Sculptor, installation artist, videographer, and photographer Maria Magdalena Campos-Pons says that through her artwork she aims to forge “historical narratives that illuminate the spirit of people and places, past and present.” Often addressing the national history of her native Cuba, the artist also explores themes of cultural resilience and cross-cultural identity. This piece investigates her feelings of desperation and impotence in response to the Iraq War and the state of world. Campos-Pons has exhibited at the Brooklyn Museum, MoAD San Francisco, and at the Cuban Pavilion at the 55th Venice Biennale, among other institutions.
Image rights: Courtesy of the artist and Gasp Arts
About Maria Magdalena Campos-Pons
Sculptor, installation artist, videographer, and photographer Maria Magdalena Campos-Pons says that she aims to forge “historical narratives that illuminate the spirit of people and places, past and present” through her artwork. She is best known for her large-format Polaroids, such as Constellation (2004), a grid of photographs in which the artist’s body is symbolized by abstract, painterly compositions of dreadlocks, which reference her African roots. Campos-Pons’ Sugar / Bittersweet (2010) installation fashions a microcosmic sugar trade in which columns of raw sugar stand in for sugar cane fields, cast glass forms pierced by African spears reference slaves, and roped Chinese weights allude to post-harvest weighing and Chinese indentured laborers in Cuba. Sugar / Bittersweet, while addressing Cuba’s national history, cultural resilience, and cross-cultural identity, parallels Campos-Pons’ personal story, exiled identity living in Boston, and the Afro-Cuban diaspora.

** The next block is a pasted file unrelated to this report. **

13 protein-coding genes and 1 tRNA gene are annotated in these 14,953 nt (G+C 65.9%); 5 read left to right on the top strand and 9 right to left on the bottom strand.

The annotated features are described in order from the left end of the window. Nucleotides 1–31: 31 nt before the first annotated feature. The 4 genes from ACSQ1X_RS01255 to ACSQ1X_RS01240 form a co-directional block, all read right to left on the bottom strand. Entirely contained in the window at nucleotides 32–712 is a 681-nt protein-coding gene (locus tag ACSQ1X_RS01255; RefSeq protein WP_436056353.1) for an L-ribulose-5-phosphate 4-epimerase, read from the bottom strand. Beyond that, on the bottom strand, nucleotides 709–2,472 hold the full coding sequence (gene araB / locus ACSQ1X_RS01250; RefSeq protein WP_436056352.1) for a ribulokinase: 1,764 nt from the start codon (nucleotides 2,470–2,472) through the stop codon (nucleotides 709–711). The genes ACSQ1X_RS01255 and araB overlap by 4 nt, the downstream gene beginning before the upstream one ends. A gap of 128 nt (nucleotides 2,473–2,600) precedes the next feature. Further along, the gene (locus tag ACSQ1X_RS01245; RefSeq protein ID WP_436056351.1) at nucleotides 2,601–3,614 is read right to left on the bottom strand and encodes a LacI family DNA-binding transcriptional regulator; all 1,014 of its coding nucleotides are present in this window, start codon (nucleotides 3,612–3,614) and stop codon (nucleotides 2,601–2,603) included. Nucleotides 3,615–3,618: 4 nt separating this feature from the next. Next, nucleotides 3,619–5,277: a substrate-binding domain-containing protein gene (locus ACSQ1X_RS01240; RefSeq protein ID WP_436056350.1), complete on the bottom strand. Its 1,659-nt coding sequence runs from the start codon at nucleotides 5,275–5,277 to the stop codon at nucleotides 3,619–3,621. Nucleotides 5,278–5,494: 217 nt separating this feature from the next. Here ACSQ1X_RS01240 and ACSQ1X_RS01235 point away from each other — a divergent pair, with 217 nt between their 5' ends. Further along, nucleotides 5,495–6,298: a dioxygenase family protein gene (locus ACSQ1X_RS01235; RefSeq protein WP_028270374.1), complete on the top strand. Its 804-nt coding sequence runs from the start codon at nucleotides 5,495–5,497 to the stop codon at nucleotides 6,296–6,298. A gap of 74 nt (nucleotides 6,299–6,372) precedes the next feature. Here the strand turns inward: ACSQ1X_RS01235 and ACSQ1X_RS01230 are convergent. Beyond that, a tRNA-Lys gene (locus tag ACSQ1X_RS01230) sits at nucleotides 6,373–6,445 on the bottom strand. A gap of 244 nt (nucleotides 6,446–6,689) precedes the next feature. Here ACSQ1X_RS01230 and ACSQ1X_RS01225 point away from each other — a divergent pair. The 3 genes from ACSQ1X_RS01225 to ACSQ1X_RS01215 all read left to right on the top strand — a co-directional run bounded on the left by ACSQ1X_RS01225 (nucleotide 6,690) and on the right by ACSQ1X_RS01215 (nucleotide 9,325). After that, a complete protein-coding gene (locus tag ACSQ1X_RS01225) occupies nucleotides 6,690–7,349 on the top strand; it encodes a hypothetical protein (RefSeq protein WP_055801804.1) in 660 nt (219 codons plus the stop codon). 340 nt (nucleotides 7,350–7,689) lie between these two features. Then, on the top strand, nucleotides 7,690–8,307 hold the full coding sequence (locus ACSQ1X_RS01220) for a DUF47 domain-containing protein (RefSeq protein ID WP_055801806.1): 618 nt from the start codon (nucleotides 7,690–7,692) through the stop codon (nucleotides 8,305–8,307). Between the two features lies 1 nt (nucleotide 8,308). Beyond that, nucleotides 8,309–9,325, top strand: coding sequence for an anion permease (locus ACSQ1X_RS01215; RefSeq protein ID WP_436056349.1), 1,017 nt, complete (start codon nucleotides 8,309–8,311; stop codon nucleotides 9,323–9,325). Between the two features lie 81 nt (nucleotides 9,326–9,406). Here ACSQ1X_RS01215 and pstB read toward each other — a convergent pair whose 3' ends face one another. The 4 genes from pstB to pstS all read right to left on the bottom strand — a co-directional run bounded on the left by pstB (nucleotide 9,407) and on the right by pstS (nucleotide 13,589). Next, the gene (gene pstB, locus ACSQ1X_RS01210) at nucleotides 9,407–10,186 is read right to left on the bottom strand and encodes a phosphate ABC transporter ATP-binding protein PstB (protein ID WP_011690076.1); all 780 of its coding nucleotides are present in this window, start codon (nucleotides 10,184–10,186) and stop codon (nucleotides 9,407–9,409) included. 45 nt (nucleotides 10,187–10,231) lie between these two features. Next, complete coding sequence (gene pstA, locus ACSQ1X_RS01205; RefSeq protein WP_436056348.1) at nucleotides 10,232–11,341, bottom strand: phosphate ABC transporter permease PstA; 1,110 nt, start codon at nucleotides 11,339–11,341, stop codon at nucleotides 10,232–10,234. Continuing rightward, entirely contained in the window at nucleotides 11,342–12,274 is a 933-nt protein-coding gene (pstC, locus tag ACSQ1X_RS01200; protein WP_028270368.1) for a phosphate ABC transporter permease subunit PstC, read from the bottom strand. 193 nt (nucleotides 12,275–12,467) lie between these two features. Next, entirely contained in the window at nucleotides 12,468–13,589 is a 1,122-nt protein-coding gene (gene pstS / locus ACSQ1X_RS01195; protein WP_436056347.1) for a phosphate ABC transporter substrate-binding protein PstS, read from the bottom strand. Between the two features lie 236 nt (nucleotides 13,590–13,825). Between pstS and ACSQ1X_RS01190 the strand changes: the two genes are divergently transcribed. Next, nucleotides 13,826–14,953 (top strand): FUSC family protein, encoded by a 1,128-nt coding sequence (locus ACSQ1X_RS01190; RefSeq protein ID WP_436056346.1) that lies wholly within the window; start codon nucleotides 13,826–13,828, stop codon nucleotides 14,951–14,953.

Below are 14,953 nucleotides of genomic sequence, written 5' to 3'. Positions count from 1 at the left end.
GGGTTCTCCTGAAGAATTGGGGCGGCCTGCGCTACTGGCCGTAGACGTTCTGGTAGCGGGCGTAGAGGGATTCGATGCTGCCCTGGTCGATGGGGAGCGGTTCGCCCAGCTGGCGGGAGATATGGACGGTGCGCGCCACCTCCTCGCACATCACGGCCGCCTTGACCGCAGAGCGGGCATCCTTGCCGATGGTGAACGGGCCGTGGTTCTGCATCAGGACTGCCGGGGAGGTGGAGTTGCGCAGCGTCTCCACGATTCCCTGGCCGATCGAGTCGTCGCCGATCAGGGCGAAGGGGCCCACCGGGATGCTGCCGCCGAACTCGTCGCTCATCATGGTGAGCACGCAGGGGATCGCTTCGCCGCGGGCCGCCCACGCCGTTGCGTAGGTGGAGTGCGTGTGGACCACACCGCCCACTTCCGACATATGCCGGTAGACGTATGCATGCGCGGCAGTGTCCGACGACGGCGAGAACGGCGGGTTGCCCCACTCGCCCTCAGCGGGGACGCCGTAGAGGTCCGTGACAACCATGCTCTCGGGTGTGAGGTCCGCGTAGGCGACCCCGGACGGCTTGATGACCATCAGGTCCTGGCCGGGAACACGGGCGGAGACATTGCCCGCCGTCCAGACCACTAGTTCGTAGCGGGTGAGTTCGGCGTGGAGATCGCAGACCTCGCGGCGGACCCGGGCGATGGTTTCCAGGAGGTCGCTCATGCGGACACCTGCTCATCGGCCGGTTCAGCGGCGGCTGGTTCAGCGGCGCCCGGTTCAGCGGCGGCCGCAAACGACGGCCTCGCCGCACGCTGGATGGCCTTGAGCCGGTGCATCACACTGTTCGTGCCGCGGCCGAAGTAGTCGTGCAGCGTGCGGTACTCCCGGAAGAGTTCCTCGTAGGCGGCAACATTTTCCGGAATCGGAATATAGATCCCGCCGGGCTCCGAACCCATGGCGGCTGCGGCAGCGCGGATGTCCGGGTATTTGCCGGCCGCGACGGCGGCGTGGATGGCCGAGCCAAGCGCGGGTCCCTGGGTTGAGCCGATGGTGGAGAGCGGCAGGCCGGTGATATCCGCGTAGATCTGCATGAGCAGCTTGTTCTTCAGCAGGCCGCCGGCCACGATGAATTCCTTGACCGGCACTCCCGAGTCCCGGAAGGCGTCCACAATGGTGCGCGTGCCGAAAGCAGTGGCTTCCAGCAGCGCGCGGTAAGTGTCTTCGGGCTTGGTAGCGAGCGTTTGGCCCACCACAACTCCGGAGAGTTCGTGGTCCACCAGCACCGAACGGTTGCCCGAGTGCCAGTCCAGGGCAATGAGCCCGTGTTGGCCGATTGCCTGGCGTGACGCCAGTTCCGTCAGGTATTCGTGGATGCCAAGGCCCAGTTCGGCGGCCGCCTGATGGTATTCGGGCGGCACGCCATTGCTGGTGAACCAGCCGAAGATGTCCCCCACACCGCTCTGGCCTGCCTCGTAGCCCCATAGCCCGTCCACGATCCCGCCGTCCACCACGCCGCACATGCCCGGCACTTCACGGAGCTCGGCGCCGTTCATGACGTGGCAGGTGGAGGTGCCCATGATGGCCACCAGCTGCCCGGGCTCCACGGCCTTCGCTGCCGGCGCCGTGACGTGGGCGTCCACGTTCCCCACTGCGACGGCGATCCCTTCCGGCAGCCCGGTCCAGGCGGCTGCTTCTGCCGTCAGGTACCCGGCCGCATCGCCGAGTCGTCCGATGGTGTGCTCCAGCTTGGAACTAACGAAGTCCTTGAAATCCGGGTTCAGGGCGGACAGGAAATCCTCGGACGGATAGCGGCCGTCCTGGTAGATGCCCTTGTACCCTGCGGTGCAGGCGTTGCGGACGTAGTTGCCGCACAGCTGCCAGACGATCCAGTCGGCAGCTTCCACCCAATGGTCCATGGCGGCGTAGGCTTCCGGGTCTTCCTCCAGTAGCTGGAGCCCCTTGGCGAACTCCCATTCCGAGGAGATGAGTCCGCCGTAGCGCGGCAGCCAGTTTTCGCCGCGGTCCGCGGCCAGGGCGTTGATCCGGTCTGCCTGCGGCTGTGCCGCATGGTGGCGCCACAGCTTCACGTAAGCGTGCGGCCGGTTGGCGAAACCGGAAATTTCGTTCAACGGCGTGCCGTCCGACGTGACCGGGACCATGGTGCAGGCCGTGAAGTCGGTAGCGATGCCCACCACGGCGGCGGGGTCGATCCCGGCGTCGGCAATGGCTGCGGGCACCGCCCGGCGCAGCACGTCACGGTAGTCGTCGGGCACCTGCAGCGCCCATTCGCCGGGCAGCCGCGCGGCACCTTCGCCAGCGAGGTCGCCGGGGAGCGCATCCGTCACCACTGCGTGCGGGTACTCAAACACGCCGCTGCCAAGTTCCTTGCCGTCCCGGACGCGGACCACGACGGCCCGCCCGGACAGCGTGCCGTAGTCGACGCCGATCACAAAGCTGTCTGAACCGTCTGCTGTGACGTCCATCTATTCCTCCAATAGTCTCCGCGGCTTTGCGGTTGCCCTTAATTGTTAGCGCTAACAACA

Cuban, b. 1959, Matanzas, Cuba, based in Nashville, TN, USA